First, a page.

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defending all Nigerian children against the poliovirus

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    Minna, 23 August, 2023 - In the remote Nigerian village of Bororo-Kambari, five-year-old Fati Isah and her two siblings are lining up with other children their age and younger, preparing to be vaccinated against polio. “My mother says immunization is important and we should receive the vaccine,” she says proudly.

    In their village, located in Katcha Local Government Area (LGA) in Niger state in north-central Nigeria, 2 509 687 children benefited from an 18-day mass vaccination campaign, which ended on 16

    August 2023, to boost their immunity against Circulating Variant Poliovirus (cVPV2).

    This marked the first time that fractional inactivated poliovirus vaccines (fIPV) had been administered in Nigera. The vaccine, administered into the right upper arms of children, boosts the immunity of both previously vaccinated and zero-dose children. 

    Rearing its ugly head 
    Nigeria was declared free of wild polio in 2020, but the transmission of the circulating vaccine-derived poliovirus type 2 (cVPV2) strain of the paralysing disease remains a concern in the country.

    Nigeria notified  1028 cases in 2021, and a further 170 cases in 2022. To date this year, 51 cases have been notified in six states, with clear geographic confinement to the three states of Kebbi, Sokoto and Zamfara. 

    Niger State notified four cases in 2022, but no cases so far this year. This state is of particular concern as 14 out of its 25 LGAs are plagued by insecurity, which impacts negatively on provision of immunization and health services.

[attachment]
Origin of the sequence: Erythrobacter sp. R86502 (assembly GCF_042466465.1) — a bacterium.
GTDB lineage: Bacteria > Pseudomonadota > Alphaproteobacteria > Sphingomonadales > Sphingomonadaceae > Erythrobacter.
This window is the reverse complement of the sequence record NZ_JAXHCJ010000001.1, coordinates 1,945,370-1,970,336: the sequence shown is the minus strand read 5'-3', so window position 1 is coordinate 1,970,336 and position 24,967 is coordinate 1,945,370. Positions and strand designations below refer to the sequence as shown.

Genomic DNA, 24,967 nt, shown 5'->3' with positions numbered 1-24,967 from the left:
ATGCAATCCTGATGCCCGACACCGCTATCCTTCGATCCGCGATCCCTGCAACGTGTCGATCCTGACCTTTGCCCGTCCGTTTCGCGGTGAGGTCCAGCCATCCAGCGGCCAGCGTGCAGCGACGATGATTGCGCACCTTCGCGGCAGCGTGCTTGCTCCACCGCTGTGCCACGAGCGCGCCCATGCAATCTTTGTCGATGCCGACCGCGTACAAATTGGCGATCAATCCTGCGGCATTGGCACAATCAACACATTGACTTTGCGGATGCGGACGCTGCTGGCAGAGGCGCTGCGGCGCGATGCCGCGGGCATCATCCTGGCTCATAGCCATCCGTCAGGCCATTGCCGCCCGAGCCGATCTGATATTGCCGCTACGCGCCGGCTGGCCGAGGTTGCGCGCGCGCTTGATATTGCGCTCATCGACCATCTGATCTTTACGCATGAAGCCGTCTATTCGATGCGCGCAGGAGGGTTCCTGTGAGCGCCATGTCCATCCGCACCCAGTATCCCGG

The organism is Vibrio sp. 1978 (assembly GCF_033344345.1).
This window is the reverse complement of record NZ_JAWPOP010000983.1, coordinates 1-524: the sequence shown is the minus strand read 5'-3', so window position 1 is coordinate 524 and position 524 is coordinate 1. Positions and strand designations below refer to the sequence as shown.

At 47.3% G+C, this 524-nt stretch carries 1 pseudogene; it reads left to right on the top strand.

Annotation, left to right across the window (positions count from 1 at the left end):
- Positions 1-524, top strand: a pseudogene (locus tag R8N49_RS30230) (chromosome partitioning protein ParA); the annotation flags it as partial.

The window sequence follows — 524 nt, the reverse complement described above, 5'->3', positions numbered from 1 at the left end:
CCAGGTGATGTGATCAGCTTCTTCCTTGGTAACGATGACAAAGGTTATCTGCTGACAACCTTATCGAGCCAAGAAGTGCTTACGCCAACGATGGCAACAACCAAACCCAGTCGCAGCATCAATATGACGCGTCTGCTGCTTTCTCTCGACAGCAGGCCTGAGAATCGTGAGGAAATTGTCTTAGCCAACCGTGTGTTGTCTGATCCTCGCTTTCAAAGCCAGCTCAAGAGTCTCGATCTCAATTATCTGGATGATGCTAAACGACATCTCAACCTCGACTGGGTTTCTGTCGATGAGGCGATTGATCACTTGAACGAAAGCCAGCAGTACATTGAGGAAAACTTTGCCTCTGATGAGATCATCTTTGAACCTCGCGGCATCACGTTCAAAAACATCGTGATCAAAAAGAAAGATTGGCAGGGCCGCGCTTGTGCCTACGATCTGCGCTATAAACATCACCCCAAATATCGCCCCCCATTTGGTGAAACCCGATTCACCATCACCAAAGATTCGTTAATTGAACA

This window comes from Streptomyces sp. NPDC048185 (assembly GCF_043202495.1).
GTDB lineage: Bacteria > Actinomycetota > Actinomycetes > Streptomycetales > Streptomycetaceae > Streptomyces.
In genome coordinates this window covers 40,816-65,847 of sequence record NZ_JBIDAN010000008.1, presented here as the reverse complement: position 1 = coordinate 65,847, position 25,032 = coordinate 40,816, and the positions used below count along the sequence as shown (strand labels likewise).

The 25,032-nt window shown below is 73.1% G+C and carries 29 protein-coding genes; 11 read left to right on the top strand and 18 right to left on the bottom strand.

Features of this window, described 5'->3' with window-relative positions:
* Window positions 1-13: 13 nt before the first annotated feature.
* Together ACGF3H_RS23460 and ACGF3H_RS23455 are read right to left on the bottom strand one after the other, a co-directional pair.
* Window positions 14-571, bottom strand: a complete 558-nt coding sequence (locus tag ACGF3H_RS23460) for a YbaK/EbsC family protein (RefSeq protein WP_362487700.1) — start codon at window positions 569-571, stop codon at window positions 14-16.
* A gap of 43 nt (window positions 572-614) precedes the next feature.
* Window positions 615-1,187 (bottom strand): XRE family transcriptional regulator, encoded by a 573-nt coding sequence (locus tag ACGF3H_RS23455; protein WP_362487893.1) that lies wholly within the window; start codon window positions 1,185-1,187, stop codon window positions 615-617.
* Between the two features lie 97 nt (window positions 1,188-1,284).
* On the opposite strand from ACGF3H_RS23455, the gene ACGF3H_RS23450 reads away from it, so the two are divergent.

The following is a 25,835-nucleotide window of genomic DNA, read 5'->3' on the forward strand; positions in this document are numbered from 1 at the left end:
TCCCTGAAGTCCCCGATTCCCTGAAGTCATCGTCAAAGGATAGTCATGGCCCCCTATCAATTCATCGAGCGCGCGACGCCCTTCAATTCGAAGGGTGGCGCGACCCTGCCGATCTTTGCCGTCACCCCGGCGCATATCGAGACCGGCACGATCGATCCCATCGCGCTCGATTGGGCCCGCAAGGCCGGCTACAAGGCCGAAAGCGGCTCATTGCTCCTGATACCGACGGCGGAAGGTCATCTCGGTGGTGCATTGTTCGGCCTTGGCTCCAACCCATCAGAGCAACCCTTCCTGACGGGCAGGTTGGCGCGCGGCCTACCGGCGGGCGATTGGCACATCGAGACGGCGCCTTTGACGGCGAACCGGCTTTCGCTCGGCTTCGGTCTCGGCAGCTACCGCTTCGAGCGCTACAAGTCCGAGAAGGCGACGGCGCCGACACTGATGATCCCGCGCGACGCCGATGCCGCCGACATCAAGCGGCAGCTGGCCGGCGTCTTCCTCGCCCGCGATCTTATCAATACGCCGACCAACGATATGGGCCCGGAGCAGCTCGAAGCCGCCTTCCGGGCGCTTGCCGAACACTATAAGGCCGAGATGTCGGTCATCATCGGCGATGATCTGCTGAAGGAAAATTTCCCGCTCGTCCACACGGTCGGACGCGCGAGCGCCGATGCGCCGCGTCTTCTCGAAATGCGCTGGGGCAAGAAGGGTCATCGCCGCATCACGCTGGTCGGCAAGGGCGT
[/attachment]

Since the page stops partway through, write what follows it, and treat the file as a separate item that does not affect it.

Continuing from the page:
To interrupt cVDPVD2 transmission, the National Primary Health Care Development Agency (NPHCDA), with support from World Health Organization (WHO) through Global Polio Eradication Initiative (GPEI) partners, is leading efforts to eliminate all forms of poliovirus.

    Fast-tracking polio elimination
    In consultation with the Government of Nigeria, the GPEI partners agreed to conduct a routine immunization intensification with both the fIPV vaccine and novel oral polio vaccine type 2 (nOPV2), targeting 13 high-risk and security-compromised states. The campaign conducted in batches has so far been implemented in nine states in Nigeria.

    According to preliminary data, 4 779 260 children have received the fIPV vaccine and 27 465 727 the nOPV2 vaccine in the nine states, while 111 341 zero-dose children have been reached for the first time. In addition,  930 434 children in insecure settlements were among those vaccinated.  

    “Nigeria has made commendable progress, with a 70% reduction in the number of cVDPVD2 notifications in 2023 compared to a similar period in 2022. This progress is mainly due to the country’s use of innovative strategies to reach high-risk populations in inaccessible settlements and other vulnerable groups,” says WHO Representative in Nigeria, Dr Walter Kazadi Mulombo. 

    He reiterated that WHO will continue to support the country with experienced personnel to conduct effective immunization drives, particularly in outbreak areas.